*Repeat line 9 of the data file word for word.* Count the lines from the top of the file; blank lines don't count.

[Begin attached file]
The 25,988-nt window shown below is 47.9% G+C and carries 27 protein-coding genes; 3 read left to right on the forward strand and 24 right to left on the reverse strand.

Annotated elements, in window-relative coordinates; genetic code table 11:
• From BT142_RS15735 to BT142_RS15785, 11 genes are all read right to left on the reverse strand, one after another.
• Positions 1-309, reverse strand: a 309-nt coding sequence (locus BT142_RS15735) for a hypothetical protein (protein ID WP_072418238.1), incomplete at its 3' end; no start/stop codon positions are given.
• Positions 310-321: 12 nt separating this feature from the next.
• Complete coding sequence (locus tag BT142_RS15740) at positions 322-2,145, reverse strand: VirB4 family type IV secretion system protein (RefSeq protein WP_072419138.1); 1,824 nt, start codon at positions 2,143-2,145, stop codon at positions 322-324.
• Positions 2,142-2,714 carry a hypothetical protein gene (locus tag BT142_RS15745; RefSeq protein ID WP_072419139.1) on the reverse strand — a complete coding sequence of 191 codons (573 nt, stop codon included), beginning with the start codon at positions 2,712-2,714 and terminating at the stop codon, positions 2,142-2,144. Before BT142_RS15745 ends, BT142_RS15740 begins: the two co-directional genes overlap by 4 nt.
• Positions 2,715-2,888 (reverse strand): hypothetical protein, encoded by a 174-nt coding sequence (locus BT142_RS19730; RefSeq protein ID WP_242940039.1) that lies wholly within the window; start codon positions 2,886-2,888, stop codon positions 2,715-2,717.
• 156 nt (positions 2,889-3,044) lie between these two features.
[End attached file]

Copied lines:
• 156 nt (positions 2,889-3,044) lie between these two features.